Domestic equity markets started the new financial year on a strong foot as both the benchmark indices, the Nifty 50 and the Sensex, recorded gains of 1% each approximately. India’s strong economic growth outlook, anticipation of upbeat corporate earnings for the quarter ended Mar 2024 and the prospects of political stability following the outcome of general elections kept the underlying sentiment positive. In terms of sectoral performance, key outperformance was seen across the Metals, Power and Telecom sectors while sectors that dragged the most were IT, Healthcare and FMCG. FIIs turned net sellers in April to the tune of USD 1.03bn.

                                                  

The HSBC India Composite PMI was revised downward to 61.5 in April from a flash print of 62.2, coming after March's reading of 61.8. Still, it was the 33rd straight month of expansion in private sector activity, amid robust growth in the manufacturing and services sectors. New orders rose sharply and at one of the fastest rates since mid-2010. Meantime, goods producers led April's rise in payroll numbers, with softer growth in the service economy curbing job creation at the composite level.

                                                  

CPI inflation softened to 11-month low of 4.83%, in April, compared with 4.85% in the previous month. Food prices, however, remain stubborn at 7.9%. Vegetables (up 28.0% YoY), pulses (17.0%) and spices (8.0%) together contributed 52.0% to overall inflation in April. Fuel prices fell further to -4.24% from -3.24% which helped eased headline inflation. Clothing & footwear and housing continue to witness a mild inflation at 2-4%.Core inflation softened marginally to 3.23% from 3.25% in March. Brent prices did not pass through in April inflation prints due to ongoing general elections. April WPI rose to 1.26% from 0.53% in March. Food prices rose to 7.7% from 6.9%, non-food inflation rose to -4.4% vs -4.1%. Fuel inflation rose to 1.4% vs -0.8% while manufacturing inflation rose to -0.4% from -0.9%.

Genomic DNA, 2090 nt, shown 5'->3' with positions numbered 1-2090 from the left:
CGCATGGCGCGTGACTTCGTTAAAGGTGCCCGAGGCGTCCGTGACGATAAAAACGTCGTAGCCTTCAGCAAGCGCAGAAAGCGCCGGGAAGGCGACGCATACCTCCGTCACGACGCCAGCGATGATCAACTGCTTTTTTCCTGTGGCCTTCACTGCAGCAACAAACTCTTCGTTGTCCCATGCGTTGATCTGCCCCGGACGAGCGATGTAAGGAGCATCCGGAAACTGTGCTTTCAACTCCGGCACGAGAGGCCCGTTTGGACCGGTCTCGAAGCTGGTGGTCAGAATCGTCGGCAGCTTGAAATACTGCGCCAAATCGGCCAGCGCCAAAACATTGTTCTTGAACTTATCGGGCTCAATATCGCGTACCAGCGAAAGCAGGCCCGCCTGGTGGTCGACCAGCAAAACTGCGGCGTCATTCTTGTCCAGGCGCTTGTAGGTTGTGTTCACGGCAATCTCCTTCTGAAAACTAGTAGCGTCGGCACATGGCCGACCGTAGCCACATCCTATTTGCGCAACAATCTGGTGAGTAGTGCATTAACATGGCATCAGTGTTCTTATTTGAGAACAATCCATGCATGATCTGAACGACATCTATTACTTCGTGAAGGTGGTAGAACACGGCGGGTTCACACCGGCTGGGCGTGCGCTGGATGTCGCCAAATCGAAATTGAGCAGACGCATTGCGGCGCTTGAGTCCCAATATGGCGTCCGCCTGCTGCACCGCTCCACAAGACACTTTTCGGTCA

Bond yields hardened during April following a surge in U.S. Treasury yields as stronger-than-expected manufacturing data of Mar 2024 in the U.S. trimmed rate-cut expectations by the U.S. Federal Reserve. Yields hardened further after the RBI maintained key lending rates and stance as widely expected in its Apr 2024 monetary policy review. The benchmark 10 year G-Sec yield hardened 15 bps to 7.20% from 7.05% in March. Corporate bond spreads contracted across maturities due to low supply of state development loans.

                                             

The first half of May has seen increased volatility in the market with a bout of profit booking combined with some jitters around the expected outcome of the general assembly elections in India. Markets seemed to have baked in an optimistic scenario in favour of the ruling government and as the election has gone through different phases of voting, the earlier enthusiasm seems to have been curbed a little. Overall, though, corporate earnings have kept pace with the previous quarters and there do not seem to be any imminent negative triggers for the markets.

 

Regards,

Investment team

Pramerica Life Insurance